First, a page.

In order to conduct a strategic analysis a firm must conduct an industry or external analysis in which they must define the market in which they compete and the product or service with which they are to compete. This involves looking closely at competitors and other stakeholders. And identifying their key success factors. Next they have to look internally at their business and strategy by defining goals and objectives along with the capabilities and resources possessed by the organization. The final step in conducting the analysis is to make an evaluation of the situation as a whole and to provide recommendations as to where the firm should go from here and decide if objectives should be changed and should strategy's redefined. In order to make proper recommendations, you must identify what the key critical issues are that must be addressed so they can be taken into consideration when formulation the new strategy and objectives. Only then can implementation occur properly.
There are many tools that can be used when conducting a strategic analysis, below are some that I have come to learn about in my Strategic Management courses:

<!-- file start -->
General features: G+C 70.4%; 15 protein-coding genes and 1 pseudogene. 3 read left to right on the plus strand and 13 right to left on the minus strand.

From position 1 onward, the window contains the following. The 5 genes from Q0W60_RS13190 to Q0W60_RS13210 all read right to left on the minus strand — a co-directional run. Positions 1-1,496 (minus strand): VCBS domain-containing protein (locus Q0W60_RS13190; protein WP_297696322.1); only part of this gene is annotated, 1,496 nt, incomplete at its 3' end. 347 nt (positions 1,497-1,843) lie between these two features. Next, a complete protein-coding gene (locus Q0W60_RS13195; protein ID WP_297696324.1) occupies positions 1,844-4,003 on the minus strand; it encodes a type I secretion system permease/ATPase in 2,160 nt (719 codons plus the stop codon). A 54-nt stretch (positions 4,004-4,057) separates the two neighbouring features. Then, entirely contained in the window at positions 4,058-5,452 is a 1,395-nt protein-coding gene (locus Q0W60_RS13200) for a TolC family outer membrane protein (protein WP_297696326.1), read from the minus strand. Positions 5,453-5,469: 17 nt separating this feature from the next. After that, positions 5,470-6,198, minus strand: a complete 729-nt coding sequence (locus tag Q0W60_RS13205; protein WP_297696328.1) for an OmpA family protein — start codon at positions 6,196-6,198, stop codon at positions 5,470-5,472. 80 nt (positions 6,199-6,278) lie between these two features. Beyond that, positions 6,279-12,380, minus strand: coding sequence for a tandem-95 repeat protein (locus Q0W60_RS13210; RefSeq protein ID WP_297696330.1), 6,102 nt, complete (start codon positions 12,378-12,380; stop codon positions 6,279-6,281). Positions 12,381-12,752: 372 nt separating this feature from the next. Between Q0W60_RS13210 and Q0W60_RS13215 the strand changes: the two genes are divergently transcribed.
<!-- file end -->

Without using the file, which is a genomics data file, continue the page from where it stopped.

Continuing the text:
This is a framework that looks at the internal strengths and weaknesses of a firm as well as the external opportunities and threats that the firm must face. In order to create the proper strategy, there must be a fit between the firm's internal resources and its external environment.
Porter's Five Forces Model
This model is used to analyze the competitive position of an organization by looking into the following five forces:
Supplier power – How easy it is for suppliers to jack up their prices, this is driven by: number of suppliers, how unique the product is, strength and size of supplier, and switching costs involved in changing suppliers. Buyer power – How easy it is for buyers to drive down prices, this is driven by: number of buyers (if small in number they are more powerful), importance of the buyer to the firm, and switching costs for the buyer to switch to new supplier. Competitive rivalry –The more competitors present in an industry the less attractive it is to enter. Substitute products – If products exist that can be used in place of a firm's product, customers will switch to alternatives if prices rise. This will reduce the power of a firm and make the industry less attractive. Threat of new entry – If a market is profitable it will attract new entrants, which will in turn reduce profitability. Barriers to entry can help reduce this problem. Some examples of these barriers are: high capital requirements, economies of scale, Government policies, and access to distribution channels.
Value Chain Analysis
VCA is based on the fact that organizations exist to create value for customers by examining the different activities within the business that supply this value. This is